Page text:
Exchange Server

Exploring the Office 365 Substrate

by Tony Redmond

The Office 365 Substrate is a poorly understood part of Microsoft's Cloud Office system. The substrate is a critical part of enabling services that run across different applications like Exchange Online, SharePoint Online, Teams, and so on. Functionality like search, information protection, data governance, and eDiscovery is a lot harder when you have multiple moving parts. The substrate gives cohesion and coherence to what could otherwise be a tangled mess.

Tracking Anonymous Access to SharePoint and OneDrive Documents

by Tony Redmond

Cloudy attachments are an excellent way of sharing documents through email without attaching files. Behind the scenes, an anonymous link to the document is sent to recipients, who can then use the link to open, edit, or download the document (depending on the assigned permission). Office 365 tenant administrators don't have great visibility into what kind of anonymous sharing happens, but they can with a little bit of PowerShell and the contents of the Office 365 audit log.

Can Exchange Online Really Recall Messages?

by Tony Redmond

Outlook users are more than aware of the problems involved in message recall, a feature that's only available in Outlook desktop and has a nasty habit of not working. The reasons why the feature fails are well known, but soon might be addressed by a new Exchange Online implementation that promises to work for all clients and across Office 365. Time will tell if careers and love can be rescued by the new message recall.

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    No Surprise That Exchange Online Uses Windows Server Core

    by Tony Redmond

    A recent Microsoft post contained the news that Exchange Online uses Windows Server Core. That might be news to some, but not to anyone who's been following the advice of the Exchange product group. Exchange Online doesn't use virtual servers, follows a preferred architecture, wants to reduce the potential attack surface, and extract as much CPU as possible out of its servers. All good reasons why Windows Server Core helps.

    Making the Exchange – Azure Active Directory Connection More Reliable

    by Tony Redmond

    Microsoft posted an odd blog on September 9 to announce improvements in the relationship between Exchange Online and Azure Active Directory. Many Office 365 tenants might have ignored the post, but it's actually about a piece of important work to help the service run better. Many updates happen to Exchange Online objects that need to be replicated to Azure Active Directory and onward to other Office 365 app directories. This work means that changes show up faster, which is good, but there's a small downside to note.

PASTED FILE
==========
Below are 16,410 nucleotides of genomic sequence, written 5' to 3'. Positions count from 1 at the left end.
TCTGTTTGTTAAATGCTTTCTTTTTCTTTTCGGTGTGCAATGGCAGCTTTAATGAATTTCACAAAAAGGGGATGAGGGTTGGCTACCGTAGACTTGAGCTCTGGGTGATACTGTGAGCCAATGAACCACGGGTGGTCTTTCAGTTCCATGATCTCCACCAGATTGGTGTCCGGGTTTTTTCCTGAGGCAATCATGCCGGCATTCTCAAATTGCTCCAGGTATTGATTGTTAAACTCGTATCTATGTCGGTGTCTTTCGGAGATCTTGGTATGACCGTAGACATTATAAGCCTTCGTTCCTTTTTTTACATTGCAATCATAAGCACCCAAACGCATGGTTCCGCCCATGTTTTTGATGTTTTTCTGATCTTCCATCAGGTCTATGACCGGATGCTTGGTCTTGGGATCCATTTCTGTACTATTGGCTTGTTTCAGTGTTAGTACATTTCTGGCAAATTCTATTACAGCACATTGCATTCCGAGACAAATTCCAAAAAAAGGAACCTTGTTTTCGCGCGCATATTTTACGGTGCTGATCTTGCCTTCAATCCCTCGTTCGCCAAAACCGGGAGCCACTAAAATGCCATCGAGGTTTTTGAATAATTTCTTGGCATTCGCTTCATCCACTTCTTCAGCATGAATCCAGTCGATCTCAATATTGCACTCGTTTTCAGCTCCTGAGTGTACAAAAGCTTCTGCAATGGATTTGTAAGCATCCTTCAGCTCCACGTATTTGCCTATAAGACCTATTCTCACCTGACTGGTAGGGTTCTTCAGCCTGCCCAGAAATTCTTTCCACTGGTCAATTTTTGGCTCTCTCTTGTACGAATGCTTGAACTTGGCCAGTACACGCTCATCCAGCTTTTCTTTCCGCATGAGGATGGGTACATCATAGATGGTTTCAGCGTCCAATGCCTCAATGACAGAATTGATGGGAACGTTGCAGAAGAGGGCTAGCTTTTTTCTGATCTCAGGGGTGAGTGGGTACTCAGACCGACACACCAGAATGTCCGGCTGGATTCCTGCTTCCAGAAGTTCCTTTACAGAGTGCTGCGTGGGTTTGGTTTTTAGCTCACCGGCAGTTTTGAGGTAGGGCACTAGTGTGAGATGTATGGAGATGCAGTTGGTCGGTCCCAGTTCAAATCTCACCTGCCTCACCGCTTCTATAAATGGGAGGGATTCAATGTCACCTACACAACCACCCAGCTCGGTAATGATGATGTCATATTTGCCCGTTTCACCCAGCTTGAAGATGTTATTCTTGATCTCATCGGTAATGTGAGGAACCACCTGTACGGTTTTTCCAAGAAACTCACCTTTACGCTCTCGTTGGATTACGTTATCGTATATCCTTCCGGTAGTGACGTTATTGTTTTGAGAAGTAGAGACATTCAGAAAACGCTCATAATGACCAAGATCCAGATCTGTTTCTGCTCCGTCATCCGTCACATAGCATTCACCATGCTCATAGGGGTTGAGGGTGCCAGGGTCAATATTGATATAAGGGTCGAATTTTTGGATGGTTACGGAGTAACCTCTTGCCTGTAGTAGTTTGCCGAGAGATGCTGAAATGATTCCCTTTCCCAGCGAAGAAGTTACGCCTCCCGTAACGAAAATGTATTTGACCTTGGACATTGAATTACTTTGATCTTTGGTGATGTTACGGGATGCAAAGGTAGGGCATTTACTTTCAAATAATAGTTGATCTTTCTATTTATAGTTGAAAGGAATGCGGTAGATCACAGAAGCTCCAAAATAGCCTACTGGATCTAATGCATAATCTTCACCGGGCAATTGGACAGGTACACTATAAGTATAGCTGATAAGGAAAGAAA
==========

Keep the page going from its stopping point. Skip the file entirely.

Microsoft Gives Exchange 2010 Nine More Months

    with 2 Comments by Tony Redmond

    In a surprising but welcome announcement, Microsoft moved the end of extended support for Exchange 2010 to October 2020. This version of Exchange was the most technology-rich and significant in the product's history, which might be the reason why so many organizations still depend on Exchange 2010 for email. Better options exist, and Exchange Online is the natural place to go... if your network and applications allow the move.

    The Magic Behind OWA Likes

    by Tony Redmond

    OWA is the only Outlook client that supports "Likes." This begs the question how OWA supports likes and where the information about likes is stored. Some probing using easily accessible tools reveals the answer. You might think that the answer only interests Office 365 Trivial Pursuit nerds, but it's actually of real interest to eDiscovery investigators.

    Is Exchange Online Threatened by Ransomware?

    with 4 Comments by Tony Redmond

    Some people worry that Exchange Online mailboxes could be compromised by ransomeware and people will be forced to pay BitCoin to decrypt their messages. It's certainly a possibility, but out-of-the-box solutions exist if you're unlucky enough to be infected. That is, if you've done the necessary up-front planning to prepare for the worst to happen.,

    Microsoft Deprecating Exchange Online’s Search-Mailbox Cmdlet

    by Tony Redmond

    Microsoft has started to flag its intention to deprecate the Search-Mailbox cmdlet. It's probably the right time to remove this cmdlet from Exchange Online because Office 365 compliance searches can serve the same purpose. At least, compliance searches can do most of what Search-Mailbox does faster. Some functionality gaps need to be filled before we can bid adieu to Search-Mailbox, but its time is coming.

    The PowerShell Mess in the Microsoft Cloud

    with 1 Comment by Tony Redmond

    PowerShell is a great way of automating common administrative Office 365 operations. That is, if you know what module to use and how to use the cmdlets in that module. Unfortunately things are a bit of a mess with too many modules and inconsistent behavior in areas like error handling. With so many development groups working on Office 365, the PowerShell situation might be inevitable, but it needs cleaning up.

    Phishing Report Highlights Need for Sophisticated Anti-Malware Software

    by Tony Redmond

    A recent report by a security vendor says that 25% of phishing messages get by Exchange Online Protection (EOP) and arrive into Office 365 user mailboxes. This highlights the need to configure EOP properly and run multiple lines of defense. Microsoft would like you to use Office 365 Advanced Threat Protection (ATP) alongside EOP. Offerings from other security vendors are also available. For better protection against phishing, you should consider something like ATP.